More Than a Numbers Game: A Brief History of Accounting

BY CHERYL ROSEN

by Thomas A. King
John Wiley & Sons Inc., 2006, 242 pp.

Thomas A. King’s light-handed romp through the annals of accounting history brings together the facts, the data, the personalities and some of the best lines of the past 20 years. King takes a principles-based approach to history, focusing on the big and controversial ideas that have transformed accounting, from the invention of double-entry bookkeeping in the 15th century to the expensing of stock options this year under FASB Statement no. 123(R).

Starting with the premise that honest and intelligent people often disagree in theory and in practice, he balances an obvious respect for the profession with an equal respect for the truth, plus a promise to keep it short and to the point. Add to that some occasional pokes at the inevitable peccadilloes of the profession, and you have the makings of a pleasant-spirited and interesting book. For example, in reference to the “contrariety of tax and financial accounting,” King reminds us that Supreme Court Justice Harry Blackmun, best known for writing the Roe v. Wade abortion decision, held in 1979 that financial accounting should be biased in favor of understating assets, as its primary goal is to provide useful information to investors; but tax accounting should aim to protect the public treasury and improve the amount of taxes collected.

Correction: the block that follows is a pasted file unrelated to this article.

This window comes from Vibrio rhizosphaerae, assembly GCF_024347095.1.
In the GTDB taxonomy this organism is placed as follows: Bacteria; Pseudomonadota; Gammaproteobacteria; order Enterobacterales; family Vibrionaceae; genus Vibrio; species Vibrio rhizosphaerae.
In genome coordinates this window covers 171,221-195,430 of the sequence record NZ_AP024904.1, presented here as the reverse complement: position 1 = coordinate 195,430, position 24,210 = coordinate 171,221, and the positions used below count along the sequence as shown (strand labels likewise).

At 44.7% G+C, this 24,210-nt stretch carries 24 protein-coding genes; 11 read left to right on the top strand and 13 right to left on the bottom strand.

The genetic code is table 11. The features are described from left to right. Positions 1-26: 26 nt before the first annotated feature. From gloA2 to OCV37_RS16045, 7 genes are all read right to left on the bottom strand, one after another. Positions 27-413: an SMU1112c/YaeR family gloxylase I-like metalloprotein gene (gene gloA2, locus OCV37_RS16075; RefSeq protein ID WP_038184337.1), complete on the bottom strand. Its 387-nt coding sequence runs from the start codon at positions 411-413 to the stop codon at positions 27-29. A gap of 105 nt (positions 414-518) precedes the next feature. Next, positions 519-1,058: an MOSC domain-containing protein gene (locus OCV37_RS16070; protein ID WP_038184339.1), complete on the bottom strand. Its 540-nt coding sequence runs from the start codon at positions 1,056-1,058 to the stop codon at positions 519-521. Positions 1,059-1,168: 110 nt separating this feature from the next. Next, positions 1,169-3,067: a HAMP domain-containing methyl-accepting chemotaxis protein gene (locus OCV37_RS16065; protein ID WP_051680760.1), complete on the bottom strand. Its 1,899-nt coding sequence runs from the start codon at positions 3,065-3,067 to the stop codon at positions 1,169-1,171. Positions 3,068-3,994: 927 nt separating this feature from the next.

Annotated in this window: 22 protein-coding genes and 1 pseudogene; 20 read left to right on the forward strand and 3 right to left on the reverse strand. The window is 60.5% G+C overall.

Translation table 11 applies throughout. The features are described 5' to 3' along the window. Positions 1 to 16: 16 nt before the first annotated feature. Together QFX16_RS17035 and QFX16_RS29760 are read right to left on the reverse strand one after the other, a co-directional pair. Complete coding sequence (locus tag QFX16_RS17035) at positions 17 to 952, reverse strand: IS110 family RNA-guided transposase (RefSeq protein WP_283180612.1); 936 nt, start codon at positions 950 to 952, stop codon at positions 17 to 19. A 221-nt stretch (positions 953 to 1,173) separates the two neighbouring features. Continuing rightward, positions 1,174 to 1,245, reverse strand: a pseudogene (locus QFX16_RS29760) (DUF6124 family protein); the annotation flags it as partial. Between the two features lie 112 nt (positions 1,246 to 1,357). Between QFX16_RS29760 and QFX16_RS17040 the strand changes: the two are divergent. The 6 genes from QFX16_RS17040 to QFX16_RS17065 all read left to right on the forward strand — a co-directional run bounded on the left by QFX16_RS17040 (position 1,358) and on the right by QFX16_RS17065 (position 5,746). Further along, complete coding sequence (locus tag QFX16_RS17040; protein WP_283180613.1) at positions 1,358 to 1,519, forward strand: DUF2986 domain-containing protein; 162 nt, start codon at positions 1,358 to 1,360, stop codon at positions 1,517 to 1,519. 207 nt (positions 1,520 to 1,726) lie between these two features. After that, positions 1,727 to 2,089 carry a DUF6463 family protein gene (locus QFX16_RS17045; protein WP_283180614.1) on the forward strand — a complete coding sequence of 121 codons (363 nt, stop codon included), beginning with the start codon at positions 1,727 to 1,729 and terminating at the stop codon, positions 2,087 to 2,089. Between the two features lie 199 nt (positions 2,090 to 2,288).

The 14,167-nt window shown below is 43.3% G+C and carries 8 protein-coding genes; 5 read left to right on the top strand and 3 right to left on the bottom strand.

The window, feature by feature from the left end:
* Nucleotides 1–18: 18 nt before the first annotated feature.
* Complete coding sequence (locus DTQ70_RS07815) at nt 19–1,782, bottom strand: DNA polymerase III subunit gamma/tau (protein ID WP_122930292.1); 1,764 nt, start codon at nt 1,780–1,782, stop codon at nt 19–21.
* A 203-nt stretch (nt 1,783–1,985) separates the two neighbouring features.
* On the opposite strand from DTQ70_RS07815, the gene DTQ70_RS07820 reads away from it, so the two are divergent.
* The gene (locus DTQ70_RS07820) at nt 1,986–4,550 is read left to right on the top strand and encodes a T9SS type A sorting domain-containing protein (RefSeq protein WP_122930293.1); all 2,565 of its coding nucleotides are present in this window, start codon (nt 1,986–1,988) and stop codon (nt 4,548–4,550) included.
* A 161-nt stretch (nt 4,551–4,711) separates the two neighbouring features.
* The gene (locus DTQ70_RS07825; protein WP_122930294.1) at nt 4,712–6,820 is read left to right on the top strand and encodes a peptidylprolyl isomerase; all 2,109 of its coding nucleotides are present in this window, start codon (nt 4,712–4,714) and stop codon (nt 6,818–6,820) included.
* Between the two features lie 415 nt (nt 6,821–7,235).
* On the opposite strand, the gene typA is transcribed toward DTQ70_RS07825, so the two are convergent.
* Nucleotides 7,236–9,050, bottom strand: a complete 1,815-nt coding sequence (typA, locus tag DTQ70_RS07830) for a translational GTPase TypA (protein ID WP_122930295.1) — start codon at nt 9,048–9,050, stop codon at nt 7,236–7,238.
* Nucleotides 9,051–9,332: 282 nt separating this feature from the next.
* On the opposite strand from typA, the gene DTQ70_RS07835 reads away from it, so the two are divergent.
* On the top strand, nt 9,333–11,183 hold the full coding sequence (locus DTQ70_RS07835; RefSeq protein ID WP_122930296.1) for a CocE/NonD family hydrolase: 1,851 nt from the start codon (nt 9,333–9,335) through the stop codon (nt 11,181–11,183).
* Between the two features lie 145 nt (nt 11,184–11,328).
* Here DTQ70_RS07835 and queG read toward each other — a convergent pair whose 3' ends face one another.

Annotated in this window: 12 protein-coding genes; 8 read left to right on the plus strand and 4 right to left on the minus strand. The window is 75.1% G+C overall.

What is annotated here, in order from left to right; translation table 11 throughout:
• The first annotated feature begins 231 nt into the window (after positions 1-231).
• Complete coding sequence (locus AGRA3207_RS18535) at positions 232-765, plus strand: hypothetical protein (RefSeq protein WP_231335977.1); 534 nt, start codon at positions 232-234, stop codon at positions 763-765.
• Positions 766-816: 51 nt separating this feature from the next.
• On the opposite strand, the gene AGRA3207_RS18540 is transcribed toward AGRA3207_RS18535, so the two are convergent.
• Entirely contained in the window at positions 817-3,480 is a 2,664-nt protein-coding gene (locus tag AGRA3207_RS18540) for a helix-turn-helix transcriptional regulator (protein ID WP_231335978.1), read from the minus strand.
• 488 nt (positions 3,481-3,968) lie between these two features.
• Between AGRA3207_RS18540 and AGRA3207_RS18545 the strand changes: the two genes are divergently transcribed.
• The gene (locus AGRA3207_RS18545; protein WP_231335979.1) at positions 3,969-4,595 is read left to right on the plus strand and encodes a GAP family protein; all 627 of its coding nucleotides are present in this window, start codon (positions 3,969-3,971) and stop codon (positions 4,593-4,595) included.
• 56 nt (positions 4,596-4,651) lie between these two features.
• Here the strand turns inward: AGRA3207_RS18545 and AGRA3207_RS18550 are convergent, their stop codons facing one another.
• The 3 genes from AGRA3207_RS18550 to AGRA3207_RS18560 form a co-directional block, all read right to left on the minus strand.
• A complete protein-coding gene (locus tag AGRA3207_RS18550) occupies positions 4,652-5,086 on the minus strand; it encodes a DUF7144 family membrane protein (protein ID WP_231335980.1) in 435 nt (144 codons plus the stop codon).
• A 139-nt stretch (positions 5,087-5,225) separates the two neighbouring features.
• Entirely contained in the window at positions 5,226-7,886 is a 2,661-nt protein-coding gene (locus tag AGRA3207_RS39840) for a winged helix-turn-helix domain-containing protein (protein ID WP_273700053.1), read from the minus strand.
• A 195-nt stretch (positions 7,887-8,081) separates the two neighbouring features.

With his solid credentials—a CPA, CMA and Harvard MBA, as well as the current treasurer of Progressive Insurance—King proves himself to be the insider, the historian, the yenta of the accounting profession. More Than a Numbers Game offers enough insights to give occasional pause even to those who have a real grasp of the wheres and whys behind the regulations that are dear to the heart of every practitioner.

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